Consumers widely support the national ivory ban that will take effect at the end of this year in China, but public awareness is still low, according to a report released on Tuesday by two NGOs.
Nearly 90 percent of those surveyed by the NGOs said they would support the ban.
More than half of past ivory buyers have stopped buying, according to the report, which was produced by TRAFFIC and the World Wildlife Fund.
The State Forestry Administration, which manages the ivory trade, announced in January that all commercial ivory processing and trading will be banned at year"s end.
The ban has been widely hailed by the international community as a policy that, if rigorously enforced, could help stop the poaching and reverse the decline of the African wild elephant population.
"China has shown great leadership on this urgent issue within a region plagued by illegal wildlife trade activity, which is exacerbated by legal markets. It is a huge step forward and a clear commitment to securing a future for Africa"s elephants," said Margaret Kinnaird, WWF"s wildlife practice leader.
"The next few months will be absolutely critical for the ban to be effectively enforced and communicated. We remain confident that as the doors to the largest legal ivory trade close, we start 2018 a step closer to securing a world where demand for ivory is significantly reduced," she said.
China had closed 12 processors and 55 retailers as of March this year. There are 105 ivory producers and stores in the list, mostly in Beijing, Shanghai, and Guangdong and Jiangsu provinces.
But among the 2,000 total survey respondents in 15 cities, only 19 percent can recall the regulation on ivory trade on their own, while just 46 percent can recall the ban when prompted.
Moreover, the survey also found that 1 in 5 consumers of ivory are persistent buyers, implying that they still intend to buy after the ban is implemented. But 62 percent of the persistent consumers are willing to reconsider future purchases, suggesting the potential to make them change their mind through effective messaging.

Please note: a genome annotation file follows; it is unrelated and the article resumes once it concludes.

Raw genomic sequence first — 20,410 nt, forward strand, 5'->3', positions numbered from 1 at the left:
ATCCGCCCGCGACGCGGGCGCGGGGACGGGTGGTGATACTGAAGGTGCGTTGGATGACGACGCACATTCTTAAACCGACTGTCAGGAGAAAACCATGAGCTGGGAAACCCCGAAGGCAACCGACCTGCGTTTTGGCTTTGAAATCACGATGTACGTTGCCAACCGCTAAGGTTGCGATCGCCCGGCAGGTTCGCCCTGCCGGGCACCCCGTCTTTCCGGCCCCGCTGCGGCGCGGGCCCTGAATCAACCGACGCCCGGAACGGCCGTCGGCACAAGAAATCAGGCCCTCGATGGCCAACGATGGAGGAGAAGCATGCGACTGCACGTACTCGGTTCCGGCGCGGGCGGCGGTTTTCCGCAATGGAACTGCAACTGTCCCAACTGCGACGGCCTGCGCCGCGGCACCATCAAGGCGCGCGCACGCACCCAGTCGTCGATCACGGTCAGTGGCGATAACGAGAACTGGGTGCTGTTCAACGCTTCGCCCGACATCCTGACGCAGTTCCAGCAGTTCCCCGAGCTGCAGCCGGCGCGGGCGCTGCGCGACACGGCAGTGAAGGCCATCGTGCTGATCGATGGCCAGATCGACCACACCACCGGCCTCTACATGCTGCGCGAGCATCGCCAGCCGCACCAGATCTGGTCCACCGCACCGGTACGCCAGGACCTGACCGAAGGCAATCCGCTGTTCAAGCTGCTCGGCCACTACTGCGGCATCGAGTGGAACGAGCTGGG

Experts suggest that improving understanding and knowledge of the ivory trade ban is essential and will provide a foundation for follow-up consumer messaging aimed at changing attitudes and behavior.
"Raising awareness about the law and the consequences of violating it could foster an environment that allows China to have a greater influence on consumer behavior," said Zhou Fei, head of the TRAFFIC China Programme and the WWF China Wildlife Trade Programme.
In 1981, China signed the Convention on the International Trade in Endangered Species of Wild Fauna and Flora. In 1989, the sale of ivory was prohibited worldwide after the African elephant population fell to 600,000 from 1.2 million in a decade.
The government banned all imports and exports of ivory tusks and related products in 1991. Penalties, ranging from heavy fines to imprisonment, and even capital punishment, are imposed for violators.
The report said that ivory purchases have dropped in the past three years in cities where regulations may be stricter and where there is more public awareness about the upcoming ivory trade ban－as in Beijing and Chengdu.
As NGOs have called for the closure of all legal domestic markets for ivory－believed to contribute to poaching and illegal trade－the ivory carving skill that was included in the First National List of Intangible Cultural Heritage Conservation in 2006 may face extinction.
To protect ivory carving as an intangible cultural heritage, the forestry administration is encouraging carvers to use their skills on other materials, and has invited some to keep their craft alive via written, audio and video records.